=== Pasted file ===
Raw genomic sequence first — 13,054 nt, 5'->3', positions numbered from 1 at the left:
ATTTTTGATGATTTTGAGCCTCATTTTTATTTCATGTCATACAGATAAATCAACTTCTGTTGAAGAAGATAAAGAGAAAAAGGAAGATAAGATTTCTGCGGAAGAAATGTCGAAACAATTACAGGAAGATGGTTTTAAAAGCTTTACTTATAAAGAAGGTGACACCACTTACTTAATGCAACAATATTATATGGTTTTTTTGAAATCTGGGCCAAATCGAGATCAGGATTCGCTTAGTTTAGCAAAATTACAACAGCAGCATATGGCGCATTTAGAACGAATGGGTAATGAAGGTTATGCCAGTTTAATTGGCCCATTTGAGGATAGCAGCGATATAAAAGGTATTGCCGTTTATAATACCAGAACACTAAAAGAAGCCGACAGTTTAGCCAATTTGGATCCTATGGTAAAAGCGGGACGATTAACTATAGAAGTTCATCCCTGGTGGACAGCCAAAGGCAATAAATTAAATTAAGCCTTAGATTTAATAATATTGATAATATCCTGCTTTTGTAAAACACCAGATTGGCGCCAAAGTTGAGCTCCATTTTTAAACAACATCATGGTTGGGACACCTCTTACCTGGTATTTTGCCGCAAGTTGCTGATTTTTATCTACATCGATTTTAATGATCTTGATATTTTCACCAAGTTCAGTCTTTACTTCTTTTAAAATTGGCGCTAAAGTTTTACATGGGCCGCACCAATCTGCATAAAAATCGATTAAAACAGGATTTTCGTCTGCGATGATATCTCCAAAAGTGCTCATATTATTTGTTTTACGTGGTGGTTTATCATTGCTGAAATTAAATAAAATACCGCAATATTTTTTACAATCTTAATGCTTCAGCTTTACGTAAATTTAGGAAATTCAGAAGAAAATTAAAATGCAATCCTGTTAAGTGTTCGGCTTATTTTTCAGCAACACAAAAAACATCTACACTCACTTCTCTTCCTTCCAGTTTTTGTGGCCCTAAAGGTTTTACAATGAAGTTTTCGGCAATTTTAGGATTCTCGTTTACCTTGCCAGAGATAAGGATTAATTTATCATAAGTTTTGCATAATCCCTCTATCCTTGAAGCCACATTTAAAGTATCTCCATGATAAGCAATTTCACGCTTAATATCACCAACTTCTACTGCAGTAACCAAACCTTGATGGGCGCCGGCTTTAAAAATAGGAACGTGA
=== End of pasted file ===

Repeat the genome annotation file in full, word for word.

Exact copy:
Raw genomic sequence first — 13,054 nt, 5'->3', positions numbered from 1 at the left:
ATTTTTGATGATTTTGAGCCTCATTTTTATTTCATGTCATACAGATAAATCAACTTCTGTTGAAGAAGATAAAGAGAAAAAGGAAGATAAGATTTCTGCGGAAGAAATGTCGAAACAATTACAGGAAGATGGTTTTAAAAGCTTTACTTATAAAGAAGGTGACACCACTTACTTAATGCAACAATATTATATGGTTTTTTTGAAATCTGGGCCAAATCGAGATCAGGATTCGCTTAGTTTAGCAAAATTACAACAGCAGCATATGGCGCATTTAGAACGAATGGGTAATGAAGGTTATGCCAGTTTAATTGGCCCATTTGAGGATAGCAGCGATATAAAAGGTATTGCCGTTTATAATACCAGAACACTAAAAGAAGCCGACAGTTTAGCCAATTTGGATCCTATGGTAAAAGCGGGACGATTAACTATAGAAGTTCATCCCTGGTGGACAGCCAAAGGCAATAAATTAAATTAAGCCTTAGATTTAATAATATTGATAATATCCTGCTTTTGTAAAACACCAGATTGGCGCCAAAGTTGAGCTCCATTTTTAAACAACATCATGGTTGGGACACCTCTTACCTGGTATTTTGCCGCAAGTTGCTGATTTTTATCTACATCGATTTTAATGATCTTGATATTTTCACCAAGTTCAGTCTTTACTTCTTTTAAAATTGGCGCTAAAGTTTTACATGGGCCGCACCAATCTGCATAAAAATCGATTAAAACAGGATTTTCGTCTGCGATGATATCTCCAAAAGTGCTCATATTATTTGTTTTACGTGGTGGTTTATCATTGCTGAAATTAAATAAAATACCGCAATATTTTTTACAATCTTAATGCTTCAGCTTTACGTAAATTTAGGAAATTCAGAAGAAAATTAAAATGCAATCCTGTTAAGTGTTCGGCTTATTTTTCAGCAACACAAAAAACATCTACACTCACTTCTCTTCCTTCCAGTTTTTGTGGCCCTAAAGGTTTTACAATGAAGTTTTCGGCAATTTTAGGATTCTCGTTTACCTTGCCAGAGATAAGGATTAATTTATCATAAGTTTTGCATAATCCCTCTATCCTTGAAGCCACATTTAAAGTATCTCCATGATAAGCAATTTCACGCTTAATATCACCAACTTCTACTGCAGTAACCAAACCTTGATGGGCGCCGGCTTTAAAAATAGGAACGTGA